Quantum sees breakthrough product in first converged tape appliance for Veeam

The rise of ransomware has made tape, which is offline and can’t be directly hit by ransomware, more attractive. The new Quantum converged tape appliance, a first of the kind in the industry, helps make Veeam more friendly to tape environments.

Tape has drawn some renewed interest as a good defense against ransomware, because it is not online, and is thus effectively immune from infection unlike most other forms of backup. Veeam, however, runs in virtualized environments that historically have been cumbersome in their ability to smoothly integrate tape. Now Quantum has introduced a product that is a first of its type, and which they see as a way to make tape much more attractive in Veeam environments, with a new converged tape appliance designed specifically for Veeam.

“Both Quantum’s disk-based and tape-based solutions are focused on backup and disaster recovery,” said Eric Bassier, Senior Director of Product Marketing at Quantum. In addition to Veeam, Quantum also works with Veritas, Commvault and some other data protection vendors.  Veeam is the first however, for which Quantum has designed this kind of converged appliance, as elements in the Veeam environment make it particularly well-suited there.

“Veeam is the first data protection vendor that we have done something like this with,” Bassier said. “We have been working with them on it for a year and a half. It’s a converged tape appliance for Veeam specifically. It’s the only thing like this in the industry. No one else in the tape industry has anything like it.”

Tape is one of Quantum’s three main product lines. They are a long time-market leader, and together with HPE, and IBM, make up the LTO Consortium.

“Tape is core to what we do,” Bassier said. “Tape has been appreciated more recently as a really effective protection against ransomware because it’s offline. That’s the case for all tape, not just our solution here. The problem for Veeam and their customers though has been that creating tape in a Veeam environment has been difficult, because in 99 per cent of cases, Veeam runs in 100 per cent virtualized environments. Hypervisors don’t deal well with tape latency. So you needed a dedicated server. This was a pain for customers because they tended to be 100 per cent virtualized.”

Quantum sells entirely through channel partners, and for the channel, doing something like this to put tape in this virtual environment meant cobbling something together.

“It was very much a la carte,” said Matt Lockwood, Director of Datacenter Systems at HA Inc., a Quantum partner whose business is targeted mainly at the Greater Philadelphia region. “The client would need to stand up a tape library, a physical or virtual server, and have some dedicated connectivity between the two.”

Bassier said that Veeam looked at this issue and concluded that in a market where everything is converging, they could address the problem by doing things differently.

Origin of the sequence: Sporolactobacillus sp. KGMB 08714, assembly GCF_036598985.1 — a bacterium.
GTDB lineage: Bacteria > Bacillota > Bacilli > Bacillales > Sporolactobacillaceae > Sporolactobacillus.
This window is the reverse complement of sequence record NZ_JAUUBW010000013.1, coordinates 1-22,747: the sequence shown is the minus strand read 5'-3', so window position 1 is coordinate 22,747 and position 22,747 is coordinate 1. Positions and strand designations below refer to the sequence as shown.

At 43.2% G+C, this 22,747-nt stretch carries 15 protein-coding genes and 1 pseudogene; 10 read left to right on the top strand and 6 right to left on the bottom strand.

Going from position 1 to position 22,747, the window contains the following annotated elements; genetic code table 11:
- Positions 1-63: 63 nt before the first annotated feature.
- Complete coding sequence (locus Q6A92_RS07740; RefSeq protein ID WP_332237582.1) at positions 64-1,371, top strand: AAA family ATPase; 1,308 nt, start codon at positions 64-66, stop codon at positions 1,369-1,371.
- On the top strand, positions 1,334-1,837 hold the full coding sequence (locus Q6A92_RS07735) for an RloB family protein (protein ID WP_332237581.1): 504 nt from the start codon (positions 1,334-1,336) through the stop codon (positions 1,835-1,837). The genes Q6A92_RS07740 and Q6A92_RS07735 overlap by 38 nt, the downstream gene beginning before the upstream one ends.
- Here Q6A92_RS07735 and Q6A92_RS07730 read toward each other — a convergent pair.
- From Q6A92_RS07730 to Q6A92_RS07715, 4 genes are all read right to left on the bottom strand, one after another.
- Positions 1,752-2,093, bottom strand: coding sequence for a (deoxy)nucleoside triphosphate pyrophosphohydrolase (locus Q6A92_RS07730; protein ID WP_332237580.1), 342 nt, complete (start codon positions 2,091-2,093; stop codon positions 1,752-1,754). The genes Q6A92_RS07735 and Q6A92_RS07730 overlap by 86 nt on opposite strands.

“Our new hardware gave us the ability to make this a converged appliance,” he said. “We talked with our customers and with Veeam, and we realized we could build the server in the back of the library, converging everything into one device. It’s a tape library, 3U high. It’s also super-easy for the end user. They order this, put it in a rack and go to the Veeam console, and the wizard installs the proxy server right on top of it.”

Veeam is increasingly focused on the enterprise, but much of their appliance business is still SMB and midmarket, and that’s where this is targeted.

“Veeam’s appliances are SMB and midmarket mainly,” Bassier said. “There are two flavours of this – one-drive and two-drive versions – and the starting price for the one-drive is $USD 17,000, and the two-drive $USD 23,000, so these are very much priced for that market. We could scale it up as needed, as I believe Veeam will be successful growing up into the enterprise.”

HA’s Pennsylvania practice started with small and medium business, but in the ten years Lockwood has been with the company, they have expanded into the enterprise and now have some very large customers. He agreed that this appliance is best suited for SMB, although he thinks it has some niche enterprise potential.

“It’s SMB in terms of scale,” he said. “You are not looking at large libraries and proxy servers with this, but there are enterprise customers who could use something like it. I could see it being a fit for some small use cases within the enterprise.”

Bassier said that this appliance’s making it easier for Veeam to use tape should also – in theory – be extended to their competitors who are also Quantum strategic partners around data protection, like Veritas and Commvault, but that there are some complications.

“Our making it easier for Veeam to use tape should also make it easier for their competitors, who can use tape more elegantly and competitively, because they grew up around it,” Bassier said. “We have looked at the possibility of doing this for the data protection vendors that we work with. The issue though is that the footprint that the others’ software needs is bigger than what Veeam needs. So we would need a server with more memory and more CPU, as the one we have here likely wouldn’t work. It would likely involve more custom hardware. But it is something that we are looking at now.”

“I think they could find a way to adapt it,” Lockwood said. “We have done a lot of work with both Veritas NetBackup and with Commvault, and the architecture for this is small and simple. For us, the single model number makes it easier to procure and to sell. These are also a lot fewer moving pieces and a lot less reliance on other vendors for post-implementation support.”

Quantum’s converged tape appliances for Veeam environments are available now.